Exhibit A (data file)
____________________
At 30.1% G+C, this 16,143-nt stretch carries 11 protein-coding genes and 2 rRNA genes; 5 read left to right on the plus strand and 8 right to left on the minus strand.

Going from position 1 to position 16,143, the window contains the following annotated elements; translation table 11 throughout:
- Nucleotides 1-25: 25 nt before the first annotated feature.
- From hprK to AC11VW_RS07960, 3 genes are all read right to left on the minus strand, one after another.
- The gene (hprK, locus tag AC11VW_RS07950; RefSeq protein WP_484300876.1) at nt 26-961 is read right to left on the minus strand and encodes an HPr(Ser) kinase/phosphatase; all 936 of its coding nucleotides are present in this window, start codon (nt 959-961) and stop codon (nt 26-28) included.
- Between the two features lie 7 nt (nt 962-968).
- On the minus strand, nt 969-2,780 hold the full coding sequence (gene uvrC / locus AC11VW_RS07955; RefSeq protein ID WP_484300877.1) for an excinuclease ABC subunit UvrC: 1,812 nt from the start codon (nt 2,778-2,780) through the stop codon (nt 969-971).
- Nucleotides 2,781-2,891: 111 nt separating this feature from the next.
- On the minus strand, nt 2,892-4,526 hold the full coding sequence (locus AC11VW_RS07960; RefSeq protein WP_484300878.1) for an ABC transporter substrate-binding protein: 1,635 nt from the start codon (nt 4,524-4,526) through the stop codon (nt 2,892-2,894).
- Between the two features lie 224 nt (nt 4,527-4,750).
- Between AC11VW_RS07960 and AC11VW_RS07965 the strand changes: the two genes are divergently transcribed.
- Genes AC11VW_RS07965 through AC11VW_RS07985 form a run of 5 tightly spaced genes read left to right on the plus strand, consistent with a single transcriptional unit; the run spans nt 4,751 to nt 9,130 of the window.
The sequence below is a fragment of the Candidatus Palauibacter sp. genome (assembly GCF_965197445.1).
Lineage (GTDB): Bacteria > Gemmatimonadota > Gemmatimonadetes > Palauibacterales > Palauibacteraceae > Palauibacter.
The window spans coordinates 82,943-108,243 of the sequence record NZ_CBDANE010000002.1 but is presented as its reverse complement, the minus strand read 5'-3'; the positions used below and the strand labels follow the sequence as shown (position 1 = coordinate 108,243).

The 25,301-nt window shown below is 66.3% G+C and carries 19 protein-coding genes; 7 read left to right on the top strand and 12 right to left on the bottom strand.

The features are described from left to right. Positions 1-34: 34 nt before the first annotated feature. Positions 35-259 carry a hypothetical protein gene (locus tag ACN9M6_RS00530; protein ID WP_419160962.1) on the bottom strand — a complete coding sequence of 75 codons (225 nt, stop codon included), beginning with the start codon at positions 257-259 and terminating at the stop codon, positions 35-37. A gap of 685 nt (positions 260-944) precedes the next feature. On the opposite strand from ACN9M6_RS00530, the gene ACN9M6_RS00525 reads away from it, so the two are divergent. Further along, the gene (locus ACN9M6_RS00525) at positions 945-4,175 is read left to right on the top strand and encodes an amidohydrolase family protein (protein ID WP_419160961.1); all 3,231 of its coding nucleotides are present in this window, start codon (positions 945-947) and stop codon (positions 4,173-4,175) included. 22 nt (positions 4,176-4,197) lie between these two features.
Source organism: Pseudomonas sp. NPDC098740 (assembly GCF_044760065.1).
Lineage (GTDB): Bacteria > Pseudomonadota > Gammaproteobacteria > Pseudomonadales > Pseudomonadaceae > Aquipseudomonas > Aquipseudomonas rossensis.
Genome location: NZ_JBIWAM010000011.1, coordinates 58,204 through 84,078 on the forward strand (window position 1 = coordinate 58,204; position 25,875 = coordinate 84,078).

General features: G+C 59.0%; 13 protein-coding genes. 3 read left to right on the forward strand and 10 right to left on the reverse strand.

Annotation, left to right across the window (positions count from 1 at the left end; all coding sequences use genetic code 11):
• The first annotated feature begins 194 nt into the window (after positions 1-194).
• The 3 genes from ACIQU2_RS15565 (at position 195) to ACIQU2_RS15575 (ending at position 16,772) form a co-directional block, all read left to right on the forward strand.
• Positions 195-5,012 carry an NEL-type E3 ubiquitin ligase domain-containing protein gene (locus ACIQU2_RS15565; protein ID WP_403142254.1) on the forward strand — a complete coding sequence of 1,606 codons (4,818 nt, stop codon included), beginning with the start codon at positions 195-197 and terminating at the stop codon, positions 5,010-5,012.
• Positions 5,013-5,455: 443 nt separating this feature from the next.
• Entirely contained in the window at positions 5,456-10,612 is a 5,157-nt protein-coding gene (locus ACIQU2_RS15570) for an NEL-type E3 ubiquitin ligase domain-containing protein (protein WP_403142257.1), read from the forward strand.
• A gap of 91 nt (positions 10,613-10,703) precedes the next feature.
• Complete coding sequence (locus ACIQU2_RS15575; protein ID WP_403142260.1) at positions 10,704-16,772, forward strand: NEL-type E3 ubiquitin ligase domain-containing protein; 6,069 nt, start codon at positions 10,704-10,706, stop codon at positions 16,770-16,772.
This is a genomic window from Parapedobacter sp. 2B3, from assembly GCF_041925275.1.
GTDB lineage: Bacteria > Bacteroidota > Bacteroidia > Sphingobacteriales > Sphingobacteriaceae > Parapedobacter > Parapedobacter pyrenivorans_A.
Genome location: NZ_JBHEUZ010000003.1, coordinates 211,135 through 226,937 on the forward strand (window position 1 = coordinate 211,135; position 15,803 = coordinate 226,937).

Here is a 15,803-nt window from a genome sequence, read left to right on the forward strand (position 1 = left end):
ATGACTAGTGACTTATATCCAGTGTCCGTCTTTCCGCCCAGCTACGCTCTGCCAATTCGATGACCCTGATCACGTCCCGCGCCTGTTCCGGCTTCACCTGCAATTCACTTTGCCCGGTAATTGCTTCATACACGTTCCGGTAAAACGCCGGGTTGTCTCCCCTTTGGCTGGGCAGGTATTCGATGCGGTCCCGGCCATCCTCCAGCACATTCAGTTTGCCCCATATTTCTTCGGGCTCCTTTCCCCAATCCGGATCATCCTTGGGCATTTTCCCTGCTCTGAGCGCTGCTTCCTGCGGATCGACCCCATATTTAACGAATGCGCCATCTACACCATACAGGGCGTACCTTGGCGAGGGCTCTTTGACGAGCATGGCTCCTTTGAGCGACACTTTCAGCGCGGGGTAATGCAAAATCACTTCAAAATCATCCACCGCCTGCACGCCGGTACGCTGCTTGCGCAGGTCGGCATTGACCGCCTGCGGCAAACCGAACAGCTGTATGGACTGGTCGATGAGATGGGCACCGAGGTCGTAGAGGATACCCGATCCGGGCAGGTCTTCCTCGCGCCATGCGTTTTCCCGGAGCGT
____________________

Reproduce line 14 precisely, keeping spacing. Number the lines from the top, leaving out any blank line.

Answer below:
Lineage (GTDB): Bacteria > Gemmatimonadota > Gemmatimonadetes > Palauibacterales > Palauibacteraceae > Palauibacter.